A new war in Europe? Credit RSOE
Serbia has placed its security troops on the border with Kosovo in “the full state of combat readiness”, ignoring Nato’s calls for calm between the two wartime Balkan foes.
Serbia’s interior minister Bratislav Gasic said he “ordered the full combat readiness” of police and other security units, and that they are placed under the command of the army chief of staff according to “their operational plan”.
He said in a statement on Monday that he acted on the orders of Serbian President Aleksandar Vucic so that “all measures be taken to protect the Serbian people in Kosovo”.
It was not immediately clear what this order meant on the ground as Serbian troops have been on alert for a while on the border with Kosovo.
Officials claim alleged harassment of Kosovo Serbs by ethnic Albanians who are a majority in the breakaway province that declared its independence in 2008.
Earlier on Monday, Nato-led peacekeepers said they were investigating a shooting incident in a tense northern region of Kosovo, urging calm as Serbia’s top military officials inspected their troops on the border in a show of combat readiness.
The incident on Sunday evening took place in Zubin Potok, a town where local ethnic Serbs have been manning road barricades for the past two weeks and where tensions have been running high.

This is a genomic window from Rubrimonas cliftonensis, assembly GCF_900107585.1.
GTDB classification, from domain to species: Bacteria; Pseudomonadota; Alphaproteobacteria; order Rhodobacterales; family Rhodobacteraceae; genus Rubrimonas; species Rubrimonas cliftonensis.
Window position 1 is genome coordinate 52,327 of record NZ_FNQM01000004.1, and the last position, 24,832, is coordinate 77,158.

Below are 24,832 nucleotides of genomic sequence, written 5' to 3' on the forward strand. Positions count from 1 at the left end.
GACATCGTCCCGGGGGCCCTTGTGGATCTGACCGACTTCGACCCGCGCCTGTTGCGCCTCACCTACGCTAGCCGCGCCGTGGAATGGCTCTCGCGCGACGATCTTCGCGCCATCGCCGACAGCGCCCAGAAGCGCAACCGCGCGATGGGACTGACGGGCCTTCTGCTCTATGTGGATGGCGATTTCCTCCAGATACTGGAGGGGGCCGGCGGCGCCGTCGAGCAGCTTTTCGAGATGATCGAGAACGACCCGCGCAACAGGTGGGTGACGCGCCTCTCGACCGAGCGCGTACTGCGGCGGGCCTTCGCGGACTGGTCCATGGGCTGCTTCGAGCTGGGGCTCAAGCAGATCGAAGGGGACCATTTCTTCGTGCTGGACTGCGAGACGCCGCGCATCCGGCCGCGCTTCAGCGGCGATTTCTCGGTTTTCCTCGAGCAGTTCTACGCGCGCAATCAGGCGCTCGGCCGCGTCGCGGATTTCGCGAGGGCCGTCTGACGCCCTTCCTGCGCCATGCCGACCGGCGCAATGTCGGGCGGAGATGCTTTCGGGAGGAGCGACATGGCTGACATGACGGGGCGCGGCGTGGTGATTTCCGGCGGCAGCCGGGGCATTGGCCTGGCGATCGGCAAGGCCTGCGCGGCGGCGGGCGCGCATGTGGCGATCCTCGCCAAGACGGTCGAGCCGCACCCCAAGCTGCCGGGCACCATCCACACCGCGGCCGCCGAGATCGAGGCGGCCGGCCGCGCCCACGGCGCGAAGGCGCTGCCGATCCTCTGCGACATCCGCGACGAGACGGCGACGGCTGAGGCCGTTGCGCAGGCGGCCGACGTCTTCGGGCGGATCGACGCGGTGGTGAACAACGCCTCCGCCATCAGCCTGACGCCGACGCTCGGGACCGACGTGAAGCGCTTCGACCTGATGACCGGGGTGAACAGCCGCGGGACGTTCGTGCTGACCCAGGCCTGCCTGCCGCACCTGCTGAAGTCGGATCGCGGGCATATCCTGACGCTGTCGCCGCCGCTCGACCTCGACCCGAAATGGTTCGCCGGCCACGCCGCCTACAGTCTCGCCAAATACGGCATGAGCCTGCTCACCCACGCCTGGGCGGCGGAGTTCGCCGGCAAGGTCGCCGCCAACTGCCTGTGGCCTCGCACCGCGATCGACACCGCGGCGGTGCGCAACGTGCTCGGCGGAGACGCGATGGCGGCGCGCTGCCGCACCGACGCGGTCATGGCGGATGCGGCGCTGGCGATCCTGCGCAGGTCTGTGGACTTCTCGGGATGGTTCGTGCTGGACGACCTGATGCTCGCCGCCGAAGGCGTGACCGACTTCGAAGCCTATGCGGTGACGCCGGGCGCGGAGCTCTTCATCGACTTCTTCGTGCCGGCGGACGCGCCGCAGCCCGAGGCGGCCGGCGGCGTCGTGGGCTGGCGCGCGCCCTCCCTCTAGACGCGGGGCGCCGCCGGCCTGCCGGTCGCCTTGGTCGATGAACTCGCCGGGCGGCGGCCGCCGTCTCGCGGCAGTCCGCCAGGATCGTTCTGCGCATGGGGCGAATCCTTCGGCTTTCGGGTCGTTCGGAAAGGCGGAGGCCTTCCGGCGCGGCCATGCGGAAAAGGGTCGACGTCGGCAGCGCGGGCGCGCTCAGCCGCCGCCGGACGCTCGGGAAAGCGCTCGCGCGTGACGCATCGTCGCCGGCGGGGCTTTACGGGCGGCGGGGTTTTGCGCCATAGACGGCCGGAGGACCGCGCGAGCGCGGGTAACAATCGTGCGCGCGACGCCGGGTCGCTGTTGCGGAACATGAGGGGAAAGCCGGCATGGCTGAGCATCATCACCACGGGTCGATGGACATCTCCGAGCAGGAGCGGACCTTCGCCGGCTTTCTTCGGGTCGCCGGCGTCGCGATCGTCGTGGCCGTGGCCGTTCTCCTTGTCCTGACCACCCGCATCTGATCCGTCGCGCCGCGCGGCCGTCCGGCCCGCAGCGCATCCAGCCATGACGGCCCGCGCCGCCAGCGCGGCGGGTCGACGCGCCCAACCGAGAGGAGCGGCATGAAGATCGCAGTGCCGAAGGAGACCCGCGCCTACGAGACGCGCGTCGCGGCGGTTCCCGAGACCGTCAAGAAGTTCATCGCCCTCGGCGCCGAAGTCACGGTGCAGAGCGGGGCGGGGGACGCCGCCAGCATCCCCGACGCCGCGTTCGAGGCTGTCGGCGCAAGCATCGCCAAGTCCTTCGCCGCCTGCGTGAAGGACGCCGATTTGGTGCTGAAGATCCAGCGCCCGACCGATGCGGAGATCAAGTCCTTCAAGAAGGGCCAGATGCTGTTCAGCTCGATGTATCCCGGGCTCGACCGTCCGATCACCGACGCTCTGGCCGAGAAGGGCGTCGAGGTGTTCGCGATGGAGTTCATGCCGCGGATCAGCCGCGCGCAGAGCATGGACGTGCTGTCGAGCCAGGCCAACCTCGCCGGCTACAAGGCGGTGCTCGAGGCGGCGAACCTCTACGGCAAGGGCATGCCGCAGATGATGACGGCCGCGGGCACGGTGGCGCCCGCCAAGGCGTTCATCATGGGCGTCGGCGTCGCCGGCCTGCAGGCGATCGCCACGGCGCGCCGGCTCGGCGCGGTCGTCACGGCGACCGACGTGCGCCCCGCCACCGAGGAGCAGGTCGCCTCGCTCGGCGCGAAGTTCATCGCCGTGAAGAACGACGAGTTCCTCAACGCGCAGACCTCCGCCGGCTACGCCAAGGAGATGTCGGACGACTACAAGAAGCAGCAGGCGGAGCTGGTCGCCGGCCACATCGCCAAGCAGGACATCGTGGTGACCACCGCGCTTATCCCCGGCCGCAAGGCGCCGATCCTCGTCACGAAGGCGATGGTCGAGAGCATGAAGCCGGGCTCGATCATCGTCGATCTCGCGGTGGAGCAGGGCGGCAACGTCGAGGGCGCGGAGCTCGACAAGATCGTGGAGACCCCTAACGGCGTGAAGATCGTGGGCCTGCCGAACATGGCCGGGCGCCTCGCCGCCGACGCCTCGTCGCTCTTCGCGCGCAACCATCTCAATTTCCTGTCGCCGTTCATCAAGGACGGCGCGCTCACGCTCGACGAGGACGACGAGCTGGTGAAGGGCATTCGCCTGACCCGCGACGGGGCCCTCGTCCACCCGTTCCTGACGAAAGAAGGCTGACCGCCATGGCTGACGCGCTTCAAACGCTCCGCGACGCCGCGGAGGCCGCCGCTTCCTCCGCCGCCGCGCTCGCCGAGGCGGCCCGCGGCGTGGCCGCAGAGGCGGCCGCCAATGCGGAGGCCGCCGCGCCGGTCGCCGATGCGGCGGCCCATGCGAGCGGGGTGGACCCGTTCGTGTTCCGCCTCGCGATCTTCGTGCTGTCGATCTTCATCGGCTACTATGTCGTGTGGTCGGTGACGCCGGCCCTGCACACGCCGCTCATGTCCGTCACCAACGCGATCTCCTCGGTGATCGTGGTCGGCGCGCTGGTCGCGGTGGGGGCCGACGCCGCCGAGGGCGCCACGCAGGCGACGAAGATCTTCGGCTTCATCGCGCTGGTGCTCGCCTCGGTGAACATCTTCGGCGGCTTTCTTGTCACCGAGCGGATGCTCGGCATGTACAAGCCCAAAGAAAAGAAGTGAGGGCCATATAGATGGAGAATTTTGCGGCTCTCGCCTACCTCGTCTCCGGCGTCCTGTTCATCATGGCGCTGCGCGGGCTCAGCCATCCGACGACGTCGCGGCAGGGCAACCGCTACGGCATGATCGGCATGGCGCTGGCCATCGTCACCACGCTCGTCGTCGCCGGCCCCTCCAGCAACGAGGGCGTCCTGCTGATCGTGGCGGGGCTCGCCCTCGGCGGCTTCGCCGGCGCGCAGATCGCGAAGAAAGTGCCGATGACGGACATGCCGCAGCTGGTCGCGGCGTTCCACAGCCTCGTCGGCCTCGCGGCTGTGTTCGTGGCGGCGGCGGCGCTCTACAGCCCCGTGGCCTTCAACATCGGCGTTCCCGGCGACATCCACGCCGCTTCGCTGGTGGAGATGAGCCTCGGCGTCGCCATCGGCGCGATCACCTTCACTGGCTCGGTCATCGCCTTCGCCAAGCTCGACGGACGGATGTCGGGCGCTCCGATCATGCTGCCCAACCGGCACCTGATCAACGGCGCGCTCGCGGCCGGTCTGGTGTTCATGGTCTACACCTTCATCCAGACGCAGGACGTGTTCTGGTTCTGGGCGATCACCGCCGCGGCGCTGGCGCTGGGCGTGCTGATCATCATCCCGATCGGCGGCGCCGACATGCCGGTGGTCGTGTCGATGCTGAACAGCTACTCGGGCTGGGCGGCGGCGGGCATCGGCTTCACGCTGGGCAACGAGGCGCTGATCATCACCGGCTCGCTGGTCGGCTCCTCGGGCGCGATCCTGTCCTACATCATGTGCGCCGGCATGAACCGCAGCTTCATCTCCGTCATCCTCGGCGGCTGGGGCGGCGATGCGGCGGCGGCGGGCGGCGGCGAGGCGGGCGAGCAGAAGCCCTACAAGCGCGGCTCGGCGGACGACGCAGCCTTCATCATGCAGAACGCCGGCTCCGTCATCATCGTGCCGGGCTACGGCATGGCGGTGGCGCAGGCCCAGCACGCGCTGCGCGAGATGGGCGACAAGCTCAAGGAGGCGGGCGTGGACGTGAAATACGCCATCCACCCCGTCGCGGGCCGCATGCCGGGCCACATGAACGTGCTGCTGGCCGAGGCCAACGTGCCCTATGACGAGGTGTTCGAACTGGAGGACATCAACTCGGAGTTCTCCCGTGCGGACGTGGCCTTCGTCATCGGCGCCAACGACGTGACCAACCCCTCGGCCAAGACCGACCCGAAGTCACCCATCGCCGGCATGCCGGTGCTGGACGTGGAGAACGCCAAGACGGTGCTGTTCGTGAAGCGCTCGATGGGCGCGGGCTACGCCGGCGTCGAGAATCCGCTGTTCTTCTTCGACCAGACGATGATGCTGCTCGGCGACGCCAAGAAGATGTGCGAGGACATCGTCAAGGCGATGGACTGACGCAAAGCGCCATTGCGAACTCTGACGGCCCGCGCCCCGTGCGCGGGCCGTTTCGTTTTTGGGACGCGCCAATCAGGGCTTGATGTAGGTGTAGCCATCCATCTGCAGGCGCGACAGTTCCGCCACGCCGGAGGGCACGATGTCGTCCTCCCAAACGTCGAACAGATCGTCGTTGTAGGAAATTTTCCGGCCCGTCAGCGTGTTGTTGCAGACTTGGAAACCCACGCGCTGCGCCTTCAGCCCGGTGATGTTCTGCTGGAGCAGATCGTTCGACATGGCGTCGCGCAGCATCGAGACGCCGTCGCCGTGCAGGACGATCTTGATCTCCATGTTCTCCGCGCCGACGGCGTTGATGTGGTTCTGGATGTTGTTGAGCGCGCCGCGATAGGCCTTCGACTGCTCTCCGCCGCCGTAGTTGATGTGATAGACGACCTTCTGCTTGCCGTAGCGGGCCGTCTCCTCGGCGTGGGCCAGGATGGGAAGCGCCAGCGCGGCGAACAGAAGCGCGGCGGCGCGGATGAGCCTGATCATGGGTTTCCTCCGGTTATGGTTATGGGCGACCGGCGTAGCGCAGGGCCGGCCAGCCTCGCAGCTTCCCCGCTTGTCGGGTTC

The peacekeepers, known as KFOR, said the incident happened near one of their patrols. A statement said no one was injured and “we are working to establish all the facts”.
Serbia’s defence minister and the army’s chief of staff travelled to the border with Kosovo, praising the combat readiness of Serbian troops and their firepower, including howitzers and other military hardware.
Serbia, which has been armed through Russian donations and military purchases, has been sabre-rattling and threatening force against its former province for a long time.
Kosovo remains a potential flashpoint in the Balkans, years after the 1998-99 war that ended with Nato intervention.
Serbia does not recognise the 2008 declaration of independence of its former province, while Western efforts to mediate a solution so far have failed.
Fears of violence have soared since the start of Russia’s war in Ukraine.
The United States and most European Union countries have recognised Kosovo’s independence, while Serbia has relied on Russia and China in its bid to maintain a claim on the province.
The rising tensions involve several issues amid international efforts to step up mediation efforts.
Most recently, ethnic Serbs in the north put up roadblocks in protest of an arrest of a former Serb police officer.
Serbs in the north previously had walked out of Kosovo’s institutions, claiming harassment by Kosovo authorities.
Belgrade repeatedly has warned it would protect local Serbs “with all means” if they are attacked.
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